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Post Office Closures

Part of Deferred Division – in the House of Commons at 4:59 pm on 19th March 2008.

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Photo of Martin Salter Martin Salter Labour, Reading West 4:59 pm, 19th March 2008

No. Before I criticise the further irresponsible tactics of the Opposition on this issue, may I just say how much I appreciated the thoughtful suggestions made by Mr. Paice and other hon. Members as to how the post office network could be better organised? I hope that rather than defending the barricade in this debate, Ministers will take on board some of the suggestions that have come from all parts of the House.

On profitability, we know that only 4,000 of the 14,000 post offices can survive without some form of annual subsidy and that annual subsidy is running at about £159 million a year. We know that the size of the network is likely to shrink, and that shrinkage has been reluctantly supported by the National Federation of SubPostmasters, which the Conservatives pray in aid from time to time. We also know that 3,500 post offices have closed under previous Administrations, when not a penny piece of subsidy was provided to support the network.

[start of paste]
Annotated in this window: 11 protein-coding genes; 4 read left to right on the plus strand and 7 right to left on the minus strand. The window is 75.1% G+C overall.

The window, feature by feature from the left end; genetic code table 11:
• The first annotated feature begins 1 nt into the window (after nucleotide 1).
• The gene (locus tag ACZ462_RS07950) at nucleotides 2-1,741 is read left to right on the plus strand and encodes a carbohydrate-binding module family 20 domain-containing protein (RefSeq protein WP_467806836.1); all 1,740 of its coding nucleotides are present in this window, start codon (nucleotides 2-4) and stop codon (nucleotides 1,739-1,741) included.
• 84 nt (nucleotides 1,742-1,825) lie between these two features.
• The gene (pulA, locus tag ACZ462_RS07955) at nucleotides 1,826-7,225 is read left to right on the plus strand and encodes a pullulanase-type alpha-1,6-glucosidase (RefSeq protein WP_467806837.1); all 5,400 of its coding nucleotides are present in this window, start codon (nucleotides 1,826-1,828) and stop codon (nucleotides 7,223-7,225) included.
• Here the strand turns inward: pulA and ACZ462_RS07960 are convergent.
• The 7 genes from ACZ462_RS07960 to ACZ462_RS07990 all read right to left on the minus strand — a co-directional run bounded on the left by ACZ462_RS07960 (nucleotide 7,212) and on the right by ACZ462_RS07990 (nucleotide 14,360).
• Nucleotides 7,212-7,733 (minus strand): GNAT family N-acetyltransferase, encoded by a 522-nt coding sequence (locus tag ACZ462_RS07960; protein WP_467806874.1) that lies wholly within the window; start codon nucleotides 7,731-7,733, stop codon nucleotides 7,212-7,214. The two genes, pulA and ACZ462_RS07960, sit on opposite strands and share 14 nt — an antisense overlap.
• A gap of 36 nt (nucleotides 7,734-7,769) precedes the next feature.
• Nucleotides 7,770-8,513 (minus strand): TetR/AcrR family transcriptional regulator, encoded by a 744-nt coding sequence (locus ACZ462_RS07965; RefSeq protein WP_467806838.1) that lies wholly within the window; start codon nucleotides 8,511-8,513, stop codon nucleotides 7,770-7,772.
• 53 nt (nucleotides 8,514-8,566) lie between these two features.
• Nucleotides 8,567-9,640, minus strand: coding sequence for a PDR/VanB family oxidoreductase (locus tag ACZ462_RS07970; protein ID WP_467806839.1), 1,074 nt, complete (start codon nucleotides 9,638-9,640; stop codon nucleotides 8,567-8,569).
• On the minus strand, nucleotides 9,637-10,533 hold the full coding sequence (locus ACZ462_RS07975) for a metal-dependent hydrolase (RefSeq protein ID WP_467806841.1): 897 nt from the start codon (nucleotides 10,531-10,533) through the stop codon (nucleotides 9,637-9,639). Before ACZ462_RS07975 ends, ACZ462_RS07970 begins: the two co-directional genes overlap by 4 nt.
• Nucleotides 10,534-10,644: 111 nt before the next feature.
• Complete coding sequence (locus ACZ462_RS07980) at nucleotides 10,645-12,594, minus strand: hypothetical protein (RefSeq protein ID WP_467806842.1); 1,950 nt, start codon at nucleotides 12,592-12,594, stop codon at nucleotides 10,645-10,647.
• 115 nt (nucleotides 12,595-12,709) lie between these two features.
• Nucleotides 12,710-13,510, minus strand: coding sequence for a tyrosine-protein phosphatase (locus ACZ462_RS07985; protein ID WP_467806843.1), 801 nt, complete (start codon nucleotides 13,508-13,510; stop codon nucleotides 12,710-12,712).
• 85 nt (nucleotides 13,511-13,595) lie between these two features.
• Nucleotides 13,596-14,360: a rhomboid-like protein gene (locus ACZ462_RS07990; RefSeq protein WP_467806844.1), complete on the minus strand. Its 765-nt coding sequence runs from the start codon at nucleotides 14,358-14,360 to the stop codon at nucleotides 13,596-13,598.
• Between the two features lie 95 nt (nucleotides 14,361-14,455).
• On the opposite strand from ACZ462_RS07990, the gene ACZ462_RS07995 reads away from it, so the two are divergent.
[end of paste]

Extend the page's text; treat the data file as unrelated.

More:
No one should support the Tory motion, because there is no hiding place for their arguments while they remain light on policy and financially free in their commitments. There is not a Tory MP who was not elected on the pledge to cut public expenditure in line with the James review. Only this week, we read that James is alive and well. I note that it was claimed on 17 March:

"David Cameron is to salvage a Tory plan to cut government spending by £12bn that formed the centrepiece of Michael Howard's 2005 general election campaign.

In a sign of his determination to cut taxes, Cameron has authorised his shadow Treasury team to dust down the so-called James review of 2004-05, which identified £12bn of potential government savings."

Said a Tory source:

'"We are still committed to many aspects of the James review...It has some very sound ideas. Savings will go into the pot and will be used for tax cuts or spent elsewhere."'

Not only are the Tories failing to match the existing commitment, but there is a very real prospect that budgets will be slashed still further.

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